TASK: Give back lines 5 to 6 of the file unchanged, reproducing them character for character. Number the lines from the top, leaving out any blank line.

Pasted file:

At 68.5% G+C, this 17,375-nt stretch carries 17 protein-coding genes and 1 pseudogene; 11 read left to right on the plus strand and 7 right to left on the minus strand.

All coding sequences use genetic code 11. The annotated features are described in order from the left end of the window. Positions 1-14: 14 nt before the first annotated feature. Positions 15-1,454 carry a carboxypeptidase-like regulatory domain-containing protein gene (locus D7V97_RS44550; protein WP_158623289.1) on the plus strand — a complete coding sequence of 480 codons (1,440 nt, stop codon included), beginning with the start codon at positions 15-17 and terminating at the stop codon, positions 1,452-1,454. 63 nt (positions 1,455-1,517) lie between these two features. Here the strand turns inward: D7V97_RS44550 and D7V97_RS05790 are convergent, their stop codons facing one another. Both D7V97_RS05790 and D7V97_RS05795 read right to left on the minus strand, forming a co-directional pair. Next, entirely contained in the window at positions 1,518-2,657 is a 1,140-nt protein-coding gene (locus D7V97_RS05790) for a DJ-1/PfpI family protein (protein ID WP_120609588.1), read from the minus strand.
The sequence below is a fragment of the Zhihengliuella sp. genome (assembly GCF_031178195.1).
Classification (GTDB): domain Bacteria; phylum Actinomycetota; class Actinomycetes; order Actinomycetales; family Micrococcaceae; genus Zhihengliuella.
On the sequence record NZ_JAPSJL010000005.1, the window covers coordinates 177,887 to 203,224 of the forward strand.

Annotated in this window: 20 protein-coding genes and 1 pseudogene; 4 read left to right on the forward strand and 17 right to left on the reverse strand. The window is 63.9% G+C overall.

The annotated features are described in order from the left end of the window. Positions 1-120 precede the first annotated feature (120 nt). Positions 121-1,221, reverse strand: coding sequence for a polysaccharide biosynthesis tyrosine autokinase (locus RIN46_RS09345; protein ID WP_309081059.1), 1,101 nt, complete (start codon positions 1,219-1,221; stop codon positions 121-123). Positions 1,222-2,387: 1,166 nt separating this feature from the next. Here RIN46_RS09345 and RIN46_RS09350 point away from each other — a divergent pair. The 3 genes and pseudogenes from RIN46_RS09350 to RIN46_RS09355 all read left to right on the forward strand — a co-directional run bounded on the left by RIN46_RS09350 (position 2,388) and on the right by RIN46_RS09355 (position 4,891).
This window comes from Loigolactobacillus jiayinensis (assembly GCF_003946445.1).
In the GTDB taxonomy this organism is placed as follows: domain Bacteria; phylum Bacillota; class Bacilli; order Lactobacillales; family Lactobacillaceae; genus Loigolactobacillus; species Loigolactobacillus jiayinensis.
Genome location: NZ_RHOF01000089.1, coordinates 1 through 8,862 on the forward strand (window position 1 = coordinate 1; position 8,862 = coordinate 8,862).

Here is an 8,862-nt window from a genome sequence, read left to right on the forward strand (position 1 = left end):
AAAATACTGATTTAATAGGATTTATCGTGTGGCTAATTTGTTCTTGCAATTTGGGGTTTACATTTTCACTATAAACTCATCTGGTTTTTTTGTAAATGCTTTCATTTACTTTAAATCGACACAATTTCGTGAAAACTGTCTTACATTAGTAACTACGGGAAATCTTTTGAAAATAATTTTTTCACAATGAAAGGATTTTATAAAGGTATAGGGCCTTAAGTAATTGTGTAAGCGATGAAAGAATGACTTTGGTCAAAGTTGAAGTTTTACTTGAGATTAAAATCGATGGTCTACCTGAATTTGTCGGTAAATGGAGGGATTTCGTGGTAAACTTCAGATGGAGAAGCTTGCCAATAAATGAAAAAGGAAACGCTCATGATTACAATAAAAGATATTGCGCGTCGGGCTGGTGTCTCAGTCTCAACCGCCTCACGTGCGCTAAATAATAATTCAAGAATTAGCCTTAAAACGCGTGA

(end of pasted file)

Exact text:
On the sequence record NZ_JAPSJL010000005.1, the window covers coordinates 177,887 to 203,224 of the forward strand.

Annotated in this window: 20 protein-coding genes and 1 pseudogene; 4 read left to right on the forward strand and 17 right to left on the reverse strand. The window is 63.9% G+C overall.